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RE: So if I were to...

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Posted by: Bigtattoo at Sun Dec 26 04:01:58 2010  [ Report Abuse ] [ Email Message ] [ Show All Posts by Bigtattoo ]  
   

I don't think that is what was posted.

>I think the best way to breed rats is to keep them in small groups, 1:3 works best <

>even just a day separate can cause the mothers to attack the intruder<

While she was specifically addressing removing mothers and returning them the same is true for how they will treat a male that is introduced/reintroduced to an existing colony of females.
It's been my experience that if the male is not removed the females will kill him.

When setting up new breeding groups it works best to start with younger animals that are not quite ready to breed yet. If using animals from a grow out tub that have been raised together from weaning then I would pick an unrelated male and 3 or more females that are of the same age, preferably ones that if not full siblings that are from the same colony. Then introduce these to their breeding tub at the same time. Since the females already know the male there usually is no problem. Then all can grow to maturity together and more often that not the females will cycle within 2 or 3 days of each other and the resulting clutches will be about the same age. As Sonya pointed out clutches born too long after other mothers have produced the new pinks may get pushed off the teat and not thrive or worse.

If starting a new colony from scratch I still try to obtain young animals not quite ready to breed. Then I will introduce the male to the breeding tub and give him a day to establish himself then introduce the females. I still try for females about the same age and preferably ones that have been at least living together to minimize conflict.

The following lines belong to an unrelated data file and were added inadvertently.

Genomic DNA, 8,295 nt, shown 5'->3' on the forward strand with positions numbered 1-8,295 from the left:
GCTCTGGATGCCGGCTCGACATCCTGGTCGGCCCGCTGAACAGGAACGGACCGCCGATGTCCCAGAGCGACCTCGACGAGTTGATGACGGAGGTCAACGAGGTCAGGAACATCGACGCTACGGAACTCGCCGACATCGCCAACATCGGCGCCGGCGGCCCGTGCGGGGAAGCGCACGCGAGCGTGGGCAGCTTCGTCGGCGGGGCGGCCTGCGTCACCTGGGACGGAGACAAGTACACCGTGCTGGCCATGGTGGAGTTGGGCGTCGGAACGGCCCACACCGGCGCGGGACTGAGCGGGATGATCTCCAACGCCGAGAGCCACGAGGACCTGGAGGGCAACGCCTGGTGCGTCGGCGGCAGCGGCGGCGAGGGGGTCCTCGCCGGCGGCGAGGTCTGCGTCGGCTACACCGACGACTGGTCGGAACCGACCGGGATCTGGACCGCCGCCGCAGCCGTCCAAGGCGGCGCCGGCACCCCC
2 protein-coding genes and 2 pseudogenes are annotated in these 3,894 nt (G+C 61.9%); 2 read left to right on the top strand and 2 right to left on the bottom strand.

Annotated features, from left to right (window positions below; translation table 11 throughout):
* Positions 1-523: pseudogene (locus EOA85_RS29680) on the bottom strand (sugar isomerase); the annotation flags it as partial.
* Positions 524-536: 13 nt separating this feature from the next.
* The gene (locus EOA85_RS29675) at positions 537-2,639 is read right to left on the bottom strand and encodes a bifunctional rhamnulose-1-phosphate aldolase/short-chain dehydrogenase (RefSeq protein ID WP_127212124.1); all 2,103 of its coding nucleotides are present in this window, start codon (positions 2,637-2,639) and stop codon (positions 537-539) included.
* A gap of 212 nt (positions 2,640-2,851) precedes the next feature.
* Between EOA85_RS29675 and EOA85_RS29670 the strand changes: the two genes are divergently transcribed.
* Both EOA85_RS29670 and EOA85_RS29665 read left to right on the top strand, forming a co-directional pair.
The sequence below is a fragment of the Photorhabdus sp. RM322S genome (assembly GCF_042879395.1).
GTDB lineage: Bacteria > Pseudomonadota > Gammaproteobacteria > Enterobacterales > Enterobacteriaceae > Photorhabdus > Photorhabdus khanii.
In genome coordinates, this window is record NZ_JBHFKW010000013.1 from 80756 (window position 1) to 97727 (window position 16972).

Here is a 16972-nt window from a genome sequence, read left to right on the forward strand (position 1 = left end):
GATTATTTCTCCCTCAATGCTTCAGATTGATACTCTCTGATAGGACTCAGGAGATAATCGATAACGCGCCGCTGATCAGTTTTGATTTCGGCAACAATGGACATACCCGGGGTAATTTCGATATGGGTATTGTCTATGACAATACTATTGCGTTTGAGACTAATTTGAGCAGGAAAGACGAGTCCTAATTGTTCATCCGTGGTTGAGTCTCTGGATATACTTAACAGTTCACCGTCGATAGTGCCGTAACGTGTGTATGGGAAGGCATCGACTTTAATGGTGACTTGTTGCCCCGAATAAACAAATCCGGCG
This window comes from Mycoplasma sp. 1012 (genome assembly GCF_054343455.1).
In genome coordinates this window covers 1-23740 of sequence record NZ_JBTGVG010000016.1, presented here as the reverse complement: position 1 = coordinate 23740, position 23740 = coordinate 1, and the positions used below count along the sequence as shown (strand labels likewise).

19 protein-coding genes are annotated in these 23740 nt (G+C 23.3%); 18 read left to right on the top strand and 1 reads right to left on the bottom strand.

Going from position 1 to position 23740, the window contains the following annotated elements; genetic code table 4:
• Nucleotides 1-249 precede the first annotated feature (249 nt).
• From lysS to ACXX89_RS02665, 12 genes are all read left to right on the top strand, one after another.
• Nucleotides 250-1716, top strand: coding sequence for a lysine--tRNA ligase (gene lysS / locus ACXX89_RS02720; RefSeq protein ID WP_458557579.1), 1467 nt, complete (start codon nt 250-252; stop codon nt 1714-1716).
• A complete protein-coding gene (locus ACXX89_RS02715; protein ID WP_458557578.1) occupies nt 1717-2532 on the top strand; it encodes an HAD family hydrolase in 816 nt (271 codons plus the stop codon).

Removing and reintroducing animals to a colony causes disruption in the continuity of the colony and the animals just react to protect their territory. Even if it's male or female that they have been with before.

Males, especially rats males in my experience are good fathers and I have often seen them grooming and playing with their babies. Females that cycle closely together will raise their babies communally and there normally are few if any problems.

On the rare occaision that I have a male that is not a good father and either maims, kills and often will eat his babies he is removed from the breeding group and I select a new male. Again I let him have a day or two alone to establish himself then introduce the females to his tub. In this instance I will try to use an older male that is either just ready to breed or about to reach that age. The females should not be pregnant or have any young to introduce as the male will most likely kill them as they are not his and he knows it.

Hopefully I expressed this so that it makes sense, it did to me as I wrote it but that's me.

I have a good bit of experience with colony breeding but Sonya and PHLadyPayne have even more so hopefully they will come back and correct any of my errors.

Mice should be handled similarly to rats. I find mice can be a little more problematic than rats but they can be successfully established as breeding colonies.

As an aside I really enjoy watching the interaction in my rat colonies. They are a joy to watch and very caring, attentive parents.

Hope this helps.
-----
BigT
There is a difference between ignorance and stupidity. The ignorant can be taught, stupidity is beyond our control.
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